VII. The Proprietor disputed the interpretation of granted claim 1 made by the Opposition Division by arguing that this claim explicitly required the (same) L-fraction collected in step "b)" to be used in step "d)" and, thus, also implied the exclusion of any intermediate hydrocracking of such fraction. Hence, already the subject-matter of granted claim 1 was novel and non-obvious vis-à-vis document (1) for substantially the same reasons indicated by the Opposition Division in respect of claim 1 of the then pending Auxiliary Request 5.

In particular, the Proprietor concurred with the findings in the decision under appeal that document (1) represented the closest prior art and that the technical problem credibly solved vis-à-vis this prior art was the provision of a simpler process for the production of olefins.

However, it stressed that the essence of the invention could only be correctly understood taking into account the previously existing common general knowledge in the relevant technical field that a high content of olefins in the naphtha undergoing steam cracking was normally expected to result in large amounts of coking and, thus, was detrimental to the yield in olefins. In particular, this common general knowledge was also reflected in the explicit teaching of document (1) indicating that both fractions of a FTHP-stream which contained 35% by weight olefins, had to be hydrocracked in order to obtain therefrom an "essentially paraffinic" or "highly paraffinic" synthetic naphtha suitable for olefins production via steam cracking (see document (1) the last paragraph on page 4 and that on page 11).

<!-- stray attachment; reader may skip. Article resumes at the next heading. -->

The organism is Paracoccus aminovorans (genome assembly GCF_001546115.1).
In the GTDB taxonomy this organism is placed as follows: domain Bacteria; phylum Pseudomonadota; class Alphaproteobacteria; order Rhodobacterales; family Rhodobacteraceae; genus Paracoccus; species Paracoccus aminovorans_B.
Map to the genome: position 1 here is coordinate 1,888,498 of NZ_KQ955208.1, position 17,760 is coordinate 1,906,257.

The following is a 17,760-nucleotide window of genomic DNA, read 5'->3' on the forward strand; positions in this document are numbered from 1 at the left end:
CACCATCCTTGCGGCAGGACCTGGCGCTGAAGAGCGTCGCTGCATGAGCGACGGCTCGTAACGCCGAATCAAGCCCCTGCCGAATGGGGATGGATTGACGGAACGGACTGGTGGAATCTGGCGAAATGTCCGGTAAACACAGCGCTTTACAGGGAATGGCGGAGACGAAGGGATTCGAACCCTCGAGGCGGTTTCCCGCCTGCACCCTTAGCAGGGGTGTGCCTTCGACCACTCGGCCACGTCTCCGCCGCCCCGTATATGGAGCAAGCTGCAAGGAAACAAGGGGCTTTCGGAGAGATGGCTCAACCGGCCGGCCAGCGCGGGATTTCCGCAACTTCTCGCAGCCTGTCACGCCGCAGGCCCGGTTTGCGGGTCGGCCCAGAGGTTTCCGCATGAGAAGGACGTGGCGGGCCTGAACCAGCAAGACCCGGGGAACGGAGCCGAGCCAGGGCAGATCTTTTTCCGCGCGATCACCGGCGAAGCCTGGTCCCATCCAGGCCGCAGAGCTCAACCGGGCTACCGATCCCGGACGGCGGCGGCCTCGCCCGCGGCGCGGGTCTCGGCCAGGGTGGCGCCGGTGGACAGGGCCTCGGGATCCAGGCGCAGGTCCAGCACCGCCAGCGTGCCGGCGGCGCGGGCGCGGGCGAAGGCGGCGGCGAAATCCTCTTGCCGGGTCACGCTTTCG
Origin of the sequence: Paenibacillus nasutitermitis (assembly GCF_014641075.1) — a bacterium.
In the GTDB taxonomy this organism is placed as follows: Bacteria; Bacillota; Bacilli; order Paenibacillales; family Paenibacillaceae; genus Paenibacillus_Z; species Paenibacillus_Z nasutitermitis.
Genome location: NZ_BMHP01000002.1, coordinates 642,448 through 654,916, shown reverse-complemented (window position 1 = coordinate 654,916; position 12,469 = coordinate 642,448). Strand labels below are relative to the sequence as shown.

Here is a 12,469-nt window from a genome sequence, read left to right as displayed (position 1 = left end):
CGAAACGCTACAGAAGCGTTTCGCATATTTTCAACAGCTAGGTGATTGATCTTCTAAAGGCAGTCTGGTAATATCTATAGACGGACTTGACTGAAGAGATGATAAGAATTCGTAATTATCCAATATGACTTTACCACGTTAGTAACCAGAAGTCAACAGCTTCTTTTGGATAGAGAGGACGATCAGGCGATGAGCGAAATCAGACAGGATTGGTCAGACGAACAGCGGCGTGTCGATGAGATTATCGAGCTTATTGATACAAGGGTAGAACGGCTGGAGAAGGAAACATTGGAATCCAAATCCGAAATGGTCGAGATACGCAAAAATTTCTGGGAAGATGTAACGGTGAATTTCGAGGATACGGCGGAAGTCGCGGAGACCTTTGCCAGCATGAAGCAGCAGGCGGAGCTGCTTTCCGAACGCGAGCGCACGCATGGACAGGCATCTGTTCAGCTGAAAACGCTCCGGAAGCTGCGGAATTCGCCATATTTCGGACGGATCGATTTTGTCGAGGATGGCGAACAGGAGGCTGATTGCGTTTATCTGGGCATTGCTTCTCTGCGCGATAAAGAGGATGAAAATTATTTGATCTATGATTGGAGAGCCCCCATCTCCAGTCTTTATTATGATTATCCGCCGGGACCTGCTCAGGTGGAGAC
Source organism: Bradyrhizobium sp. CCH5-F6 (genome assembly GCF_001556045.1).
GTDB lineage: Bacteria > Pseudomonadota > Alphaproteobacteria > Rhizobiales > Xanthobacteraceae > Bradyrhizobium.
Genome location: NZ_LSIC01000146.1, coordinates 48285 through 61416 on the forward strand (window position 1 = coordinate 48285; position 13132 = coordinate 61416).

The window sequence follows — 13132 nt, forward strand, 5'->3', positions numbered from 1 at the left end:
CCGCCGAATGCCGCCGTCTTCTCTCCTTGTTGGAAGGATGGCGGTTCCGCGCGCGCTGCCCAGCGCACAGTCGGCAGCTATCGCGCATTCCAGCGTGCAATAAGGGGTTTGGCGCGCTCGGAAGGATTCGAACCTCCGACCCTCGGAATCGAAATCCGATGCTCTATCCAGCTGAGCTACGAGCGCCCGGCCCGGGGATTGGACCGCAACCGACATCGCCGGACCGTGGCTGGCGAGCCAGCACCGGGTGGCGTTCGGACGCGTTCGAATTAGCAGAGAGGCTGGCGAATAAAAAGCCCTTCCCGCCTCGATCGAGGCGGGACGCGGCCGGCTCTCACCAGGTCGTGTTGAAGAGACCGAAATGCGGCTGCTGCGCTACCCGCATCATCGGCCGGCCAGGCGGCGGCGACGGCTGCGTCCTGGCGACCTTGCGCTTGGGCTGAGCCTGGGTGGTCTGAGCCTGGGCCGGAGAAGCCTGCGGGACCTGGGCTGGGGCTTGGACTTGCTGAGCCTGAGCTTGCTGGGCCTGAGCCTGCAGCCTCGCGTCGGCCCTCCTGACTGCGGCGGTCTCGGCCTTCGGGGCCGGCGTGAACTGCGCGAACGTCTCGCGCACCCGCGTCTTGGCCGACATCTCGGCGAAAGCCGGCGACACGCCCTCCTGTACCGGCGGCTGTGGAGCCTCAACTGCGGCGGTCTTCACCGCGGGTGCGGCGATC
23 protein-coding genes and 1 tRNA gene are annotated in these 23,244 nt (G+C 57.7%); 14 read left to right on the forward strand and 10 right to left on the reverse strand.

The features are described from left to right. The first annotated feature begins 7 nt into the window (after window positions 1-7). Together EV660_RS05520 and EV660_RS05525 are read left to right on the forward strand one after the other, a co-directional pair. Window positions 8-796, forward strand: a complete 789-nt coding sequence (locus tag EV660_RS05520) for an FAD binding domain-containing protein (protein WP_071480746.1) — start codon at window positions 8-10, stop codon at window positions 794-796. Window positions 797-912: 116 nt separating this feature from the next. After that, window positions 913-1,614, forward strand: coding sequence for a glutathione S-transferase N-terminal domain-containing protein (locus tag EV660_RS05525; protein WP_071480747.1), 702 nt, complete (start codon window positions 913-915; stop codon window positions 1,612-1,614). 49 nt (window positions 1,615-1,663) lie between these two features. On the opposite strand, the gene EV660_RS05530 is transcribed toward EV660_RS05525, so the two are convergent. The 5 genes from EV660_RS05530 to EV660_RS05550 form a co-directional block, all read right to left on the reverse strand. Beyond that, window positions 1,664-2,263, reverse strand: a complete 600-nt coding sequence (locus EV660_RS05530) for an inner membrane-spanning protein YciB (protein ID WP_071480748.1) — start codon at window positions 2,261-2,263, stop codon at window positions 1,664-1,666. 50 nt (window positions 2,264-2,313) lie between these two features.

Hence, document (1) would instruct the skilled person searching for a simpler process for converting FTHP- streams into olefins with excellent yields, to retain in any case the intermediate hydrocracking of both fractions.

Instead, the experimental data reported in the patent-in-suit proved for the first time that the L-fraction as such (i.e. not subjected to any hydrocracking) although containing substantial amounts of olefins, resulted in better ethylene yield and lower CO2 emissions than e.g. an upgraded hydrocarbon product stream (hereinafter UHP-stream) which had been obtained by hydrocracking the H-fraction and, thus, contained much less olefins. Hence, the evidence in the patent-in-suit rendered also credible that it was surprisingly possible to produce olefins with excellent yields and without extensive coking by using the process of granted claim 1, i.e. by steam cracking a combined synthetic naphtha fractionated from the combination of the UHP-stream with the (untreated) olefin-rich L-fraction (this combination is named in granted claim 1 as combined hydrocarbon stream, hereinafter CH-stream).